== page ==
1. Most editors keep a style sheet with each book they edit. At the minimum, this includes character names and place names, as well as any other words that an author wants spelled a certain way (perhaps the author wants to use “grey” instead of “gray,” for example). You can also make your own list of names, and add these to Word’s spell check dictionary (see instructions at This way, when you run spell check, a name that has been misspelled or changed—not an uncommon occurrence—will come up, but not the correct names.
  2. Read your manuscript out loud. Just the act of slowing down and reading word for word will help you catch missing words, repeated words, homophones (to/too/two), and clunky or awkward language. It also helps with dialogue.
  3. Take a look at your dialogue beats. Almost all writers have a phrase they really like to use, and often it is found in dialogue beats. For example, one writer liked to use “He stared at her” or “she stared at him” or some combination of that before or after dialogue. Readers do notice repeated phrases, so go through your manuscript and highlight the repetitions.

The best way to avoid errors, of course, is to have others look at your work. And the more eyes, the better!

BIO: Lourdes Venard is a freelance editor for fiction and nonfiction. Her recently released book, “Publishing for Beginners: What First-Time Authors Need to Know,” is available on She is a member of Sisters in Crime, and is the editor of the Guppy chapter’s newsletter, First Draft.




You can purchase Lourdes’s book at AMAZON

And find out more about Lourdes’ at her WEBSITE

Adventures in Travel Land

At my day job there are four of us going overseas on holidays in the next couple of months, and at lunch our conversation turned to previous travel adventures. Some people have stories about great trips, fantastic sights, wonderful hotels, beautiful restaurants and things you can only dream of. Me, I have lots of disaster stories.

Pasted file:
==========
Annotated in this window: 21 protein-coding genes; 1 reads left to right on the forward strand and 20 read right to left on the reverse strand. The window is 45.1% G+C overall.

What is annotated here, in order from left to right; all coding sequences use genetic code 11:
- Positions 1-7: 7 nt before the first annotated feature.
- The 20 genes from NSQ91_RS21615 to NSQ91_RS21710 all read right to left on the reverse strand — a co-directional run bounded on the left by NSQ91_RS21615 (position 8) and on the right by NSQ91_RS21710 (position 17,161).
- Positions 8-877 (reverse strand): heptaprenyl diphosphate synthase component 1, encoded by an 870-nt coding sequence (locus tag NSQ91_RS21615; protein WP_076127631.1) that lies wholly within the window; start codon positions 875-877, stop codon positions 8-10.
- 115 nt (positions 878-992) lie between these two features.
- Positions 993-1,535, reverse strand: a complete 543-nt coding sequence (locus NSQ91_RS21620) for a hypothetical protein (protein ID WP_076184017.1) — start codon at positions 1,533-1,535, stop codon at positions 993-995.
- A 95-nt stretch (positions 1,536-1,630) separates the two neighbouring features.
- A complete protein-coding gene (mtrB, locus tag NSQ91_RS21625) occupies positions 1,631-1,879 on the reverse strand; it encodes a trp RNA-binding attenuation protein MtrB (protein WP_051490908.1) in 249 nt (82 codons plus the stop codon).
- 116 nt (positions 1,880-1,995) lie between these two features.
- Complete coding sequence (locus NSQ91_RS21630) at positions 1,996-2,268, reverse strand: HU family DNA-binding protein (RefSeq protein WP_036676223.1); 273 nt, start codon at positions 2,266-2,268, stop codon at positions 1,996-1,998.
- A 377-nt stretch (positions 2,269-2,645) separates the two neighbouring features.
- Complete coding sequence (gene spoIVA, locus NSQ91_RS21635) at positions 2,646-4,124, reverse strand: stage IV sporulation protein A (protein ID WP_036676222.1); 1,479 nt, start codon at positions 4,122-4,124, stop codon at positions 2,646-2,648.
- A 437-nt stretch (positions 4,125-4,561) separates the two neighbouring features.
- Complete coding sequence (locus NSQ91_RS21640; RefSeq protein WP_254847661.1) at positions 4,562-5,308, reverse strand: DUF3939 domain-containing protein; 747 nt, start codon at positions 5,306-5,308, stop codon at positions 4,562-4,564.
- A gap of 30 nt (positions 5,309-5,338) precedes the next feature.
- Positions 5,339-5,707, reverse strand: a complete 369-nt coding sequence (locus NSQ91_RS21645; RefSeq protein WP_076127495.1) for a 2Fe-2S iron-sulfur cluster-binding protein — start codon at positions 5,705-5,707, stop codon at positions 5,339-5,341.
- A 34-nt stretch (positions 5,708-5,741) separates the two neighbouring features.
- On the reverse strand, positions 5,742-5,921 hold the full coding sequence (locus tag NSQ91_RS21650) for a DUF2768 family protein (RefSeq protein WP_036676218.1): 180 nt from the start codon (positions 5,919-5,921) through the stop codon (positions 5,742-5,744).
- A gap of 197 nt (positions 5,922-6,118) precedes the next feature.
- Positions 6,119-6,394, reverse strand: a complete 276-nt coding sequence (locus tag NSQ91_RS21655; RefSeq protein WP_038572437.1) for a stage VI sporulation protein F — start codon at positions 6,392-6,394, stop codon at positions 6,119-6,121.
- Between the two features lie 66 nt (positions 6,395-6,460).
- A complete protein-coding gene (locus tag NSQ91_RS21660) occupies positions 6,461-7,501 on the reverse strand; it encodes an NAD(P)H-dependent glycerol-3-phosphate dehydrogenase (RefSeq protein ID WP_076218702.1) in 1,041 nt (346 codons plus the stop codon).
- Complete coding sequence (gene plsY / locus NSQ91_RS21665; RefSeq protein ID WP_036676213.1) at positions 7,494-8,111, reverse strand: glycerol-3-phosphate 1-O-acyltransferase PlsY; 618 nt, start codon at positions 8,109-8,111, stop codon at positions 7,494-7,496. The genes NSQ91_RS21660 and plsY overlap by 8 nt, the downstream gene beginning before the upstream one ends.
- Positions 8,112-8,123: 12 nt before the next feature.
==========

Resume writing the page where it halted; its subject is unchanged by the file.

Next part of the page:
If anyone on a plane is going to get covered in food it will be me, and I don’t even need turbulence. On a trip from LA to Auckland the passenger behind me stood up and hit the air hostess’ arm as she collected the breakfast dishes and I had baked beans and bacon all down my back. The staff were lovely and cleaned me up as best they could. Their horror was complete when they realised I was in the seat that got the random survey. I have also had a passenger sitting next to me drop a full bottle of beer in my lap and someone else douse me with a cup of water.

I caught a plane that no longer connect and ended up stranded in Auckland airport for eleven hours with two small kids. I could have swum to Sydney in less time. No offence to my Kiwi friends, but their is not a lot to do in Auckland airport. I kept nodding off and my kids would shake me and tell me they would be kidnapped if I slept. Towards the end I was thinking of offering them to the next passing stranger.

No matter how bad my flights have been I never had anything as horrible as what

happened to my husband. I should start by saying when the dude at the airport asks if you packed your own hand luggage or watched the person who did the right answer would be yes.  My husband lets me pack his bags and rarely pays attention. On this occasion he was travelling alone back to Australia from the UK and he was bringing a food processor with him. This was back in the 1990’s when security wasn’t so strict but even back then putting the blades for a food processor in your hand luggage was a bad idea. They screened his bag and asked if he knew what was in there and he said no, and no to ‘did he watch me pack the bag.’

They grabbed his bag and two men walked him off to a security room to question him. After he explained what the blades were for, and why he had them, he was allowed to go through to the plane and fly home with his bags. I got a very irate phone call from a grumpy man when he got home. We look back and laugh now, actually I laughed then. Travel certainly broadens the mind and every disaster gives me great ideas for stories. So do you have any disasters you’d like to see in a book one day?


Dear Blog – I’m Sorry I Cheated

Dear Blog

I know you are feeling neglected and disrespected. We started out with such passion and desire and you have never once let me down. Whenever I checked in with you I was never locked out. You didn’t disappear or refuse to let me in. You took me back time after time and trusted me with your deepest darkest secrets and your whole being, but the relationship was failing because I had forgotten the joy and love having you had given me. The hours we spent together as we created a life together choosing wallpapers and colour schemes and setting out our plans to grow old together were forgotten. I could make excuses and say I was too busy at work, but that would be a lie.

I ‘m the one at fault. I never set out to hurt you but my head was turned.  I had a shiny new book to promote and you weren’t very interested. Yes, you managed to encourage a trickle of readers most days, and you even enticed a few great guests who turned the trickle into a deluge, but I was disappointed that you couldn’t encourage click throughs and so I sought a new love.